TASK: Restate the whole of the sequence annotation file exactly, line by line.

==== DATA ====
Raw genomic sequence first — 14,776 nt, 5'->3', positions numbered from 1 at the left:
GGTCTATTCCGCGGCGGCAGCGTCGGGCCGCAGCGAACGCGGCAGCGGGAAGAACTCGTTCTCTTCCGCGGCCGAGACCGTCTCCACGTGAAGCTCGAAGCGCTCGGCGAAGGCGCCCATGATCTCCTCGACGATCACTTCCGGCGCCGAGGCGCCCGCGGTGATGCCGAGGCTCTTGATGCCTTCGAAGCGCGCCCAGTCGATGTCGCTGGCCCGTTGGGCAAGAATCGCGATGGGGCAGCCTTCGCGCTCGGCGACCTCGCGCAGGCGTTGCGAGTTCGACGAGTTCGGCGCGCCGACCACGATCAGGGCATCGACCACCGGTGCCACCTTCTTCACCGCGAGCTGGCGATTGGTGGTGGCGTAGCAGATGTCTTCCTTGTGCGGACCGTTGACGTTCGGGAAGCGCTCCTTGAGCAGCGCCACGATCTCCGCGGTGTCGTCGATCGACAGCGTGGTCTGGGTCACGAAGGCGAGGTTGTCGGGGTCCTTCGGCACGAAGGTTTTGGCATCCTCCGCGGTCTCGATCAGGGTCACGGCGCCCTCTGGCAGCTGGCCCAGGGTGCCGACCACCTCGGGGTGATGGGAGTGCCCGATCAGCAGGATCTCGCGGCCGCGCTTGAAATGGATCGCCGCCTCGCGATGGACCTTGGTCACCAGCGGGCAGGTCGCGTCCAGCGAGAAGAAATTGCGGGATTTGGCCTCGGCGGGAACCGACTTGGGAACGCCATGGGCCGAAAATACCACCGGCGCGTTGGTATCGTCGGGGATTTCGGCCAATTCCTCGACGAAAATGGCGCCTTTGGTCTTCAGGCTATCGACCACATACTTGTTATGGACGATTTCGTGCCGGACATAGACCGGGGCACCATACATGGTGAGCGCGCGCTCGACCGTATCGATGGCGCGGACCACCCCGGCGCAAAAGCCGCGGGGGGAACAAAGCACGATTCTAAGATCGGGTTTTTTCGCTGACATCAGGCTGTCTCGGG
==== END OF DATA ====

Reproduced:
Raw genomic sequence first — 14,776 nt, 5'->3', positions numbered from 1 at the left:
GGTCTATTCCGCGGCGGCAGCGTCGGGCCGCAGCGAACGCGGCAGCGGGAAGAACTCGTTCTCTTCCGCGGCCGAGACCGTCTCCACGTGAAGCTCGAAGCGCTCGGCGAAGGCGCCCATGATCTCCTCGACGATCACTTCCGGCGCCGAGGCGCCCGCGGTGATGCCGAGGCTCTTGATGCCTTCGAAGCGCGCCCAGTCGATGTCGCTGGCCCGTTGGGCAAGAATCGCGATGGGGCAGCCTTCGCGCTCGGCGACCTCGCGCAGGCGTTGCGAGTTCGACGAGTTCGGCGCGCCGACCACGATCAGGGCATCGACCACCGGTGCCACCTTCTTCACCGCGAGCTGGCGATTGGTGGTGGCGTAGCAGATGTCTTCCTTGTGCGGACCGTTGACGTTCGGGAAGCGCTCCTTGAGCAGCGCCACGATCTCCGCGGTGTCGTCGATCGACAGCGTGGTCTGGGTCACGAAGGCGAGGTTGTCGGGGTCCTTCGGCACGAAGGTTTTGGCATCCTCCGCGGTCTCGATCAGGGTCACGGCGCCCTCTGGCAGCTGGCCCAGGGTGCCGACCACCTCGGGGTGATGGGAGTGCCCGATCAGCAGGATCTCGCGGCCGCGCTTGAAATGGATCGCCGCCTCGCGATGGACCTTGGTCACCAGCGGGCAGGTCGCGTCCAGCGAGAAGAAATTGCGGGATTTGGCCTCGGCGGGAACCGACTTGGGAACGCCATGGGCCGAAAATACCACCGGCGCGTTGGTATCGTCGGGGATTTCGGCCAATTCCTCGACGAAAATGGCGCCTTTGGTCTTCAGGCTATCGACCACATACTTGTTATGGACGATTTCGTGCCGGACATAGACCGGGGCACCATACATGGTGAGCGCGCGCTCGACCGTATCGATGGCGCGGACCACCCCGGCGCAAAAGCCGCGGGGGGAACAAAGCACGATTCTAAGATCGGGTTTTTTCGCTGACATCAGGCTGTCTCGGG